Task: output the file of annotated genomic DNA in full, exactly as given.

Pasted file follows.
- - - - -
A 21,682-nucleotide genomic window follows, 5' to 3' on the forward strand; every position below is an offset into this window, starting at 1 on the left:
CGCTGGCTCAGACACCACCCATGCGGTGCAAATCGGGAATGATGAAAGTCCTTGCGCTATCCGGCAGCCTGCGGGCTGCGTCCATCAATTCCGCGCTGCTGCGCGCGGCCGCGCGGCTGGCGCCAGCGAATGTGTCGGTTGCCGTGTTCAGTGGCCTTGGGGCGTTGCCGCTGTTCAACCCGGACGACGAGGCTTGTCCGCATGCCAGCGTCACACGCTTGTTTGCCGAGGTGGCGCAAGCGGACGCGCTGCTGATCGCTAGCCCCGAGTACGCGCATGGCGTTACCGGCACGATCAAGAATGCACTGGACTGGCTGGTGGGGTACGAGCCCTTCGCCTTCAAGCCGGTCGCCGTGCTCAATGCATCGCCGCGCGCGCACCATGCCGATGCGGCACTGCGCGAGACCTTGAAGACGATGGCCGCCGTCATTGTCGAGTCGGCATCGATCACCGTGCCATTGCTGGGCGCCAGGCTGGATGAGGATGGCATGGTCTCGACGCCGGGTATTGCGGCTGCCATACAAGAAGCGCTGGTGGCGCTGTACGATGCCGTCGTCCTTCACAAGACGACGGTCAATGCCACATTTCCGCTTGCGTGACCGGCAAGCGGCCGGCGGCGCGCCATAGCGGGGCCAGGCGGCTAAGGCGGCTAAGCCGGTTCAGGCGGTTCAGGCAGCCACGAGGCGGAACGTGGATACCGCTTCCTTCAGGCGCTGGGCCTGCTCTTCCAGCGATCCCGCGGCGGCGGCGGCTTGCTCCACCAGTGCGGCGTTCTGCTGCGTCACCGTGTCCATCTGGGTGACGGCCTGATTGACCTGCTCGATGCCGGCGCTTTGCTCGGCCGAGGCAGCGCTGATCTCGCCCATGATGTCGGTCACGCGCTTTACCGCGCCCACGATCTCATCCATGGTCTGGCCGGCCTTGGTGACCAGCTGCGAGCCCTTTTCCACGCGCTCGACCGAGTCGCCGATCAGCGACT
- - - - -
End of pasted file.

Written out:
A 21,682-nucleotide genomic window follows, 5' to 3' on the forward strand; every position below is an offset into this window, starting at 1 on the left:
CGCTGGCTCAGACACCACCCATGCGGTGCAAATCGGGAATGATGAAAGTCCTTGCGCTATCCGGCAGCCTGCGGGCTGCGTCCATCAATTCCGCGCTGCTGCGCGCGGCCGCGCGGCTGGCGCCAGCGAATGTGTCGGTTGCCGTGTTCAGTGGCCTTGGGGCGTTGCCGCTGTTCAACCCGGACGACGAGGCTTGTCCGCATGCCAGCGTCACACGCTTGTTTGCCGAGGTGGCGCAAGCGGACGCGCTGCTGATCGCTAGCCCCGAGTACGCGCATGGCGTTACCGGCACGATCAAGAATGCACTGGACTGGCTGGTGGGGTACGAGCCCTTCGCCTTCAAGCCGGTCGCCGTGCTCAATGCATCGCCGCGCGCGCACCATGCCGATGCGGCACTGCGCGAGACCTTGAAGACGATGGCCGCCGTCATTGTCGAGTCGGCATCGATCACCGTGCCATTGCTGGGCGCCAGGCTGGATGAGGATGGCATGGTCTCGACGCCGGGTATTGCGGCTGCCATACAAGAAGCGCTGGTGGCGCTGTACGATGCCGTCGTCCTTCACAAGACGACGGTCAATGCCACATTTCCGCTTGCGTGACCGGCAAGCGGCCGGCGGCGCGCCATAGCGGGGCCAGGCGGCTAAGGCGGCTAAGCCGGTTCAGGCGGTTCAGGCAGCCACGAGGCGGAACGTGGATACCGCTTCCTTCAGGCGCTGGGCCTGCTCTTCCAGCGATCCCGCGGCGGCGGCGGCTTGCTCCACCAGTGCGGCGTTCTGCTGCGTCACCGTGTCCATCTGGGTGACGGCCTGATTGACCTGCTCGATGCCGGCGCTTTGCTCGGCCGAGGCAGCGCTGATCTCGCCCATGATGTCGGTCACGCGCTTTACCGCGCCCACGATCTCATCCATGGTCTGGCCGGCCTTGGTGACCAGCTGCGAGCCCTTTTCCACGCGCTCGACCGAGTCGCCGATCAGCGACT